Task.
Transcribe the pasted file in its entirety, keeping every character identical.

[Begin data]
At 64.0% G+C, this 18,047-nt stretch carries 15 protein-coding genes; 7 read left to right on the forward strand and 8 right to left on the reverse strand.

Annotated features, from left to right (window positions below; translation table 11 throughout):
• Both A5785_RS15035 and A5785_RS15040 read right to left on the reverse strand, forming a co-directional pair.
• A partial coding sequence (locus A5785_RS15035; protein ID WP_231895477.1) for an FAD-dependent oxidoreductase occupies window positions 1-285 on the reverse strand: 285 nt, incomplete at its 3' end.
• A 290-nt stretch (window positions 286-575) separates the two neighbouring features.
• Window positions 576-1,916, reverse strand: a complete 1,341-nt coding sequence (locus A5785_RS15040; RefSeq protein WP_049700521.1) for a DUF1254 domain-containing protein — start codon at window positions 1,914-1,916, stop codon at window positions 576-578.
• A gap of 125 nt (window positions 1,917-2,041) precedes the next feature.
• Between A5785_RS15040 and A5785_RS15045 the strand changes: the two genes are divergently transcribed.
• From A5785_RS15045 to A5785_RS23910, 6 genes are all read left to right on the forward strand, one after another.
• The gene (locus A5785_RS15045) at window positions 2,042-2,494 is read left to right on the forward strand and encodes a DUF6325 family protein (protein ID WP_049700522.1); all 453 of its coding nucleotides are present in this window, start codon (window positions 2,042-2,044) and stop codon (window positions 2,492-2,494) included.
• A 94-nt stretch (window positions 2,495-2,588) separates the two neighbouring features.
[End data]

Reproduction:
At 64.0% G+C, this 18,047-nt stretch carries 15 protein-coding genes; 7 read left to right on the forward strand and 8 right to left on the reverse strand.

Annotated features, from left to right (window positions below; translation table 11 throughout):
• Both A5785_RS15035 and A5785_RS15040 read right to left on the reverse strand, forming a co-directional pair.
• A partial coding sequence (locus A5785_RS15035; protein ID WP_231895477.1) for an FAD-dependent oxidoreductase occupies window positions 1-285 on the reverse strand: 285 nt, incomplete at its 3' end.
• A 290-nt stretch (window positions 286-575) separates the two neighbouring features.
• Window positions 576-1,916, reverse strand: a complete 1,341-nt coding sequence (locus A5785_RS15040; RefSeq protein WP_049700521.1) for a DUF1254 domain-containing protein — start codon at window positions 1,914-1,916, stop codon at window positions 576-578.
• A gap of 125 nt (window positions 1,917-2,041) precedes the next feature.
• Between A5785_RS15040 and A5785_RS15045 the strand changes: the two genes are divergently transcribed.
• From A5785_RS15045 to A5785_RS23910, 6 genes are all read left to right on the forward strand, one after another.
• The gene (locus A5785_RS15045) at window positions 2,042-2,494 is read left to right on the forward strand and encodes a DUF6325 family protein (protein ID WP_049700522.1); all 453 of its coding nucleotides are present in this window, start codon (window positions 2,042-2,044) and stop codon (window positions 2,492-2,494) included.
• A 94-nt stretch (window positions 2,495-2,588) separates the two neighbouring features.